Oscar winner Geoffrey Rush, who's claiming millions of dollars in damages in his defamation case, may never work again, his lawyer has told a Sydney judge.
"There is a significant risk that Mr Rush will not work again," Bruce McClintock QC said in his submissions on the amount of damages to be awarded if the actor wins his Federal Court lawsuit.
The actor's phone may not ring with job offers and he may never be able to regain his confidence and desire to work again, the barrister said.
After a three-week hearing, the high-profile case ended on Friday, when Justice Michael Wigney said he would "love to start writing his judgment tomorrow" but his workload precluded him delivering the decision this year.
Rush, 67, sued The Daily Telegraph's publisher Nationwide News and journalist Jonathon Moran over two articles and a newspaper poster published in 2017.
They related to a claim he behaved inappropriately toward a co-star - later revealed to be Eryn Jean Norvill - during a Sydney Theatre Company production of King Lear in 2015 and 2016.
Rush denied the allegation and says the Telegraph portrayed him as a pervert and sexual predator.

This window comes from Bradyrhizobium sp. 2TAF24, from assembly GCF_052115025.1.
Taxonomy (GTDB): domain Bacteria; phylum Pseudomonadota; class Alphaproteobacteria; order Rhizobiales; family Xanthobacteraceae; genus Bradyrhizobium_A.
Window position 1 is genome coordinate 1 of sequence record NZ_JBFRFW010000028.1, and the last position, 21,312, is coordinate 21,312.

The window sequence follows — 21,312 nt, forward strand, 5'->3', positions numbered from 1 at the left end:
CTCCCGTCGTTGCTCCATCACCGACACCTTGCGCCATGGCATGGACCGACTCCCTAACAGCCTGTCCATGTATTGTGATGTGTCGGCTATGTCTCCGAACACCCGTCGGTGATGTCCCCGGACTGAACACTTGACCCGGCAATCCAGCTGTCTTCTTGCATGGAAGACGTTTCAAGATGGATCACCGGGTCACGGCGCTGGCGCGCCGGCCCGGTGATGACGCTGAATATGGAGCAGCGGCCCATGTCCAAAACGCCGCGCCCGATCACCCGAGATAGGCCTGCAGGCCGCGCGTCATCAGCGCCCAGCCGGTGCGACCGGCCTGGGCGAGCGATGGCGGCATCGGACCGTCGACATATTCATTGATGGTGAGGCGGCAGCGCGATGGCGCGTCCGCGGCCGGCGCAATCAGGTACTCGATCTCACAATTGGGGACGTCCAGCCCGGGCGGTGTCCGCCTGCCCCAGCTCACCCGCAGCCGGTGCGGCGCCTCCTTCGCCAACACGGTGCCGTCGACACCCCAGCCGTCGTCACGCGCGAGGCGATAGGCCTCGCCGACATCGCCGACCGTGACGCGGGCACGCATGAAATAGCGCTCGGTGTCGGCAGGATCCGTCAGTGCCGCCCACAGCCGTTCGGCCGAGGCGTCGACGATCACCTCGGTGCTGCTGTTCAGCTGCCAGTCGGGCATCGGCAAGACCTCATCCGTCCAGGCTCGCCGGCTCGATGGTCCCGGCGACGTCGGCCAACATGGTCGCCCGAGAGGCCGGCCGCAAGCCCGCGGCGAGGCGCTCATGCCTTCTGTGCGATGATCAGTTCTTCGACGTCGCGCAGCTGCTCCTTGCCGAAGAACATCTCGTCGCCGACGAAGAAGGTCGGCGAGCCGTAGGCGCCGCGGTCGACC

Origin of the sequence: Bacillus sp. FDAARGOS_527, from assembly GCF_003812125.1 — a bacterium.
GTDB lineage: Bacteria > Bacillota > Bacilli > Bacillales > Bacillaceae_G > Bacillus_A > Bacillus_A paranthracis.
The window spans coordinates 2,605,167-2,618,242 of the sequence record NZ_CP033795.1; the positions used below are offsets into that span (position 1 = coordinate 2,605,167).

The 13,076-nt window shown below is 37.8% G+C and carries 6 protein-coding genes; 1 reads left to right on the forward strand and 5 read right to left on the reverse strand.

The newspaper denied those meanings were conveyed by the material but argued they were substantially true after Norvill - who didn't participate in the articles - agreed to give evidence.
She testified Rush made groping gestures and sexual innuendo toward her in rehearsals, stroked her lower back backstage and deliberately touched her breast as he grieved over her character's dead body during a performance.
Referring to past and future economic loss on Friday, Mr McClintock said: "What they did to my client has disabled him from working."
"It does not take much of a taint to destroy a career," he said.
Tom Blackburn SC, for the newspaper and Moran, said "millions of dollars" are being claimed by Rush but he did not give or call evidence about being incapable of working or about not receiving any offers.
"We don't know if he received any (film) offers and if he turned them down," he said.
If Rush says he is entitled to substantial damages, the actor at the very least had to tell the judge something like "I am so damaged, I can't work" , but this didn't happen, Mr Blackburn said.
"The only evidence was from other people giving their opinion on his mental state," he said.